Some young college graduates, still a bit wet behind the ears, founded the Hong Kong National Party last month with a pro-Hong Kong independence platform.
Beijing lost no time hitting out with severe denunciations, yet its Hong Kong underlings in the city’s government found it a little bit inconvenient to echo their masters this time, as freedom of association is a golden thread that runs through the fabric of Hong Kong’s common law system.
But other cadres and pro-Beijing figures outside the government once again made a great fuss and lectured us: Beijing liaison office director Zhang Xiaoming (張曉明) said a clear line in the sand must be drawn, as it’s “a cardinal issue of principle”; former justice chief Elsie Leung Oi-sie, now a deputy director of the Basic Law Committee, warned the move has “hurt Beijing’s trust in the territory”; and Sing Tao News Corp. chairman Charles Ho Tsu-kwok scoffed that Hongkongers will hardly buy extreme notions like independence.
Still, I wonder whether most Hongkongers feel that such censure is really necessary as a response to a bunch of students saying — in a society with freedom of speech — that they want Hong Kong to go independent.
That said, the possibility cannot be ruled out that these calls for independence may have been incited by plotters behind the scenes.
Now, Beijing is unlikely to crack down too hard on Hongkongers’ peaceful pursuit of a genuine free vote, since for its own sake, the central government needs to ensure that Hong Kong remains useful to it, and it may also dread the prospect of the hefty international backlash that would ensue.
However, it could be an entirely different scenario if Hongkongers revolt against China’s suzerainty and want to secede.
Hongkongers are mostly Chinese by blood and ethnicity, and even though they may pooh-pooh patriotism or their Chinese nationality, they cannot deny the common lineage.
Beijing has sternly insisted that Hong Kong is an inseparable part of China “since ancient times”: a Global Times editorial said Hong Kong became part of China in the Qin dynasty, more than 200 years before Christ.
It’s just a way of reiterating that the city will never be allowed to go independent, no matter what happens.
Young separatists, like the founders of the Hong Kong National Party, have to stick to the principle of non-violence, since once they cross the line with more strident tactics, they will lend Beijing a loaded pistol, a pretext if not a righteous excuse to mount a forcible suppression of the city — in which case, the international community will be told to shut up as Beijing is defending its sovereignty.
Some may be fishing in troubled waters and seek to take advantage of the city becoming chaotic.
Whipping up pro-independence sentiment and even engineering riots could be an effective red rag to a bull.
In a time of profound uncertainty and bewilderment, anything can happen.
Beijing must reflect on why a sense of estrangement from the mainland is spreading like wildfire in Hong Kong.
The latest poll by the Central Policy Unit, the top government think tank, found that 42.3 percent of young Hongkongers aged between 15 and 35 (more than half of them tertiary degree holders) support the pan-democratic bloc, and support among them for the pro-establishment camp stands at a paltry 5.3 percent.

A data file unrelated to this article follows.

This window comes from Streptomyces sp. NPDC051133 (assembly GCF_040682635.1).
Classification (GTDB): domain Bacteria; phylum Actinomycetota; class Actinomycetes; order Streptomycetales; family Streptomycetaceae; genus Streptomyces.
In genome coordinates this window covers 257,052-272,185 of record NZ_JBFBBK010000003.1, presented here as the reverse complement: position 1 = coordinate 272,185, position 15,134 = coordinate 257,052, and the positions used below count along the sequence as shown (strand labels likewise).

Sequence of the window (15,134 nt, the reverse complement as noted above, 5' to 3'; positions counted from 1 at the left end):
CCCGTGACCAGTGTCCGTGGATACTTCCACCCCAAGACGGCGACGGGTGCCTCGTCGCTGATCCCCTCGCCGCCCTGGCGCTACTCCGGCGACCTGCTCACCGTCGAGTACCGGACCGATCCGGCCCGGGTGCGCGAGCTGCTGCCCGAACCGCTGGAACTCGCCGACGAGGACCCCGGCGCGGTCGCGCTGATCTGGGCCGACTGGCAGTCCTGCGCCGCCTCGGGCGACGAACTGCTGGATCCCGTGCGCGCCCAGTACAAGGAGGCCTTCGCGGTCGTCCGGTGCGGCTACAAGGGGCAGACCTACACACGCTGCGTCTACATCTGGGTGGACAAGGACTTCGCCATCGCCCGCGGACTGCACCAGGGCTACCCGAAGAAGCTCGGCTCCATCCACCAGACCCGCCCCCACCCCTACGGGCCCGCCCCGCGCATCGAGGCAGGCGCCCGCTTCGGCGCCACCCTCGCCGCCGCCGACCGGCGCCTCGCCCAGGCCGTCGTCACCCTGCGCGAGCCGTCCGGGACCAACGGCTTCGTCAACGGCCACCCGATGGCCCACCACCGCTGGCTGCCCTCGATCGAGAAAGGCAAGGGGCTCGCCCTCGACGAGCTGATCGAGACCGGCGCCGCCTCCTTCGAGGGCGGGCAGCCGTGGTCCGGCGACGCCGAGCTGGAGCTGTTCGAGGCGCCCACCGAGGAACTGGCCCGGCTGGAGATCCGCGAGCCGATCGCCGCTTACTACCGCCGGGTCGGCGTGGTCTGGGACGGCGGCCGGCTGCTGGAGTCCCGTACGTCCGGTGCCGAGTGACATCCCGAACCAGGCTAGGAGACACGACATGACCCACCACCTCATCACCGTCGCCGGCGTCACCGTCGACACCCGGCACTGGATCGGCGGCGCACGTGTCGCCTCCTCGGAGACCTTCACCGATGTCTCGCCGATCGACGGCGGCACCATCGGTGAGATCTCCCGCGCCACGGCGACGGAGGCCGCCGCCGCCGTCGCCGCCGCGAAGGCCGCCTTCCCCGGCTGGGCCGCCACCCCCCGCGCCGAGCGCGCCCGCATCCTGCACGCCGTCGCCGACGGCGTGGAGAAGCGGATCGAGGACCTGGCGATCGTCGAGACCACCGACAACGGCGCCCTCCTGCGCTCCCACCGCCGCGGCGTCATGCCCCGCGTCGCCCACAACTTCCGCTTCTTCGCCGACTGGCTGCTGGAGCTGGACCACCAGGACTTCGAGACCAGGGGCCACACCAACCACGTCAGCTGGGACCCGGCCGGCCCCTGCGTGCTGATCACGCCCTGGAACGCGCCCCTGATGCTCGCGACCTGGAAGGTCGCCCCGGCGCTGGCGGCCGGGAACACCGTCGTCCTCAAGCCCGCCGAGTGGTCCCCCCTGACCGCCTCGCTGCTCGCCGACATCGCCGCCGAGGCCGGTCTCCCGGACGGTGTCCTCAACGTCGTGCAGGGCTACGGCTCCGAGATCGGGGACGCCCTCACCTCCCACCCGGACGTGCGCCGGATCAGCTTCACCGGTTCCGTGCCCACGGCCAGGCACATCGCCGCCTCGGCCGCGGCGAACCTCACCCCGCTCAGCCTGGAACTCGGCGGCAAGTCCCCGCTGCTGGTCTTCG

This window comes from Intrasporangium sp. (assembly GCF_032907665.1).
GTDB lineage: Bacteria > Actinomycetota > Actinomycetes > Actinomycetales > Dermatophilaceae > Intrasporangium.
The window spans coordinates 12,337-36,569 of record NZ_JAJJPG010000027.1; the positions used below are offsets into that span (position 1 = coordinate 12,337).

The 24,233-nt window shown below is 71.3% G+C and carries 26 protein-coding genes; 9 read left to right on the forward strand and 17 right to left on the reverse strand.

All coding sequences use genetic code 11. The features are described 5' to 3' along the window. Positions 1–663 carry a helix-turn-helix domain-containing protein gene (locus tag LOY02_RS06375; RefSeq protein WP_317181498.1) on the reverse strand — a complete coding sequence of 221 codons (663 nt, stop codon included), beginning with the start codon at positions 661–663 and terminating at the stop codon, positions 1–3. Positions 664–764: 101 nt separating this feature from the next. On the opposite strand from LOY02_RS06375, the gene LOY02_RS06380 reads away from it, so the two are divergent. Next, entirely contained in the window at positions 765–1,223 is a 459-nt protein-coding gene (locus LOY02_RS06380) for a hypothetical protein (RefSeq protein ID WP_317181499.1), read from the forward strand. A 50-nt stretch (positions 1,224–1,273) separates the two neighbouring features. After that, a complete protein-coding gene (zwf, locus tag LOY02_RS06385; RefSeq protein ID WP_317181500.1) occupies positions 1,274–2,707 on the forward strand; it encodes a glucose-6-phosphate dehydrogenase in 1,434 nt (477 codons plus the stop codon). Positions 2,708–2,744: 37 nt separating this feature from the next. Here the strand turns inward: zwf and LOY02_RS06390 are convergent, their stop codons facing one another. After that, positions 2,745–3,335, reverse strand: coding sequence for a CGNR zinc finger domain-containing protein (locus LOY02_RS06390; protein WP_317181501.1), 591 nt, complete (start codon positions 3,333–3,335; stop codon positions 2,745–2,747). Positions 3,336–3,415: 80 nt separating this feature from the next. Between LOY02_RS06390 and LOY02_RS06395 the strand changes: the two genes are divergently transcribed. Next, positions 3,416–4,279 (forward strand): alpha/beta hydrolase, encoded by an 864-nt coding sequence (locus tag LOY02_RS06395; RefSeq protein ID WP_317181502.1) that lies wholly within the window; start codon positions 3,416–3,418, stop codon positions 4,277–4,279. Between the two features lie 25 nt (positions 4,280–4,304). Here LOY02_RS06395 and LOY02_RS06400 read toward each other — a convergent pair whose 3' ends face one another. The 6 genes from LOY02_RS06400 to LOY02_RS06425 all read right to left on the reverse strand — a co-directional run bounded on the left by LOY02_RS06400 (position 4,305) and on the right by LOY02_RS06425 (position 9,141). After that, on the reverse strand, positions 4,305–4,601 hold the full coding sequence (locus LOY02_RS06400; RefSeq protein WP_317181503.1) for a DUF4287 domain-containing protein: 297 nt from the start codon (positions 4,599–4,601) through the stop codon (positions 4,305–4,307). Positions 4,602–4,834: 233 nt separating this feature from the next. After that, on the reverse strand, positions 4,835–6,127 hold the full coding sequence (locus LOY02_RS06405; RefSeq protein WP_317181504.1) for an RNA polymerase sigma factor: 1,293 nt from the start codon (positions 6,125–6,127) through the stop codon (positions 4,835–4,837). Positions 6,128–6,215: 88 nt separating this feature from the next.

The locally made, low-budget dystopian movie Ten Years, branded by a Beijing mouthpiece as a “virus to the mind”, was honored as best picture of 2015 at last weekend’s Hong Kong Film Awards.
Hong Kong Tourism Board chairman and film tycoon Peter Lam Kin-ngok called the award proof of “politics hijacking professionalism” — yet would he spare a second to ask himself what led to that occurring?
Why did the Hong Kong Film Awards Association, used to focusing on the mainland market, dare to pick a highly charged political movie that is clearly irksome to Beijing as the year’s best?
Apparently, not a few of the judges cast their vote in protest of Beijing’s excesses.
I suggest that Lam, who owns Media Asia Film Co. Ltd., think about why Hong Kong’s film professionals would rather choose to show some spine than bow to the mainland.
Several commentaries in a special issue of the Undergrad, the official magazine of the Hong Kong University Students’ Union, have also struck a chord. Publishers of the magazine should perhaps consider making it available outside the HKU campus.
Columns in the magazine say: “The source of our indignation toward the authorities is our fear, the fear that Hong Kong as we know it is about to perish”, and “only through struggle and disobedience can we feel our own existence and fill the void”.
“Our 2047″, the last article in the series, voices the disillusion of the younger generation: “We once chose to believe China, but were only left betrayed … the Umbrella Movement was our final cry of freedom, and we were naïve to believe that our sweat and tears in Admiralty and Mong Kok could bring some changes, but things didn’t go as we wished.”
Hong Kong independence can never become reality, as peaceful protests have failed to move Beijing, and valiant confrontations will only end in greater violence.
But students have shown their guts and reasoning in their articles.
The Hong Kong government can hold their calls in utter contempt, but Beijing must respond squarely.
If Hong Kong becomes a mess, Beijing, as well as Hongkongers, stands to lose.
This article appeared in the Hong Kong Economic Journal on April 5.
Translation by Frank Chen
[Chinese version 中文版]
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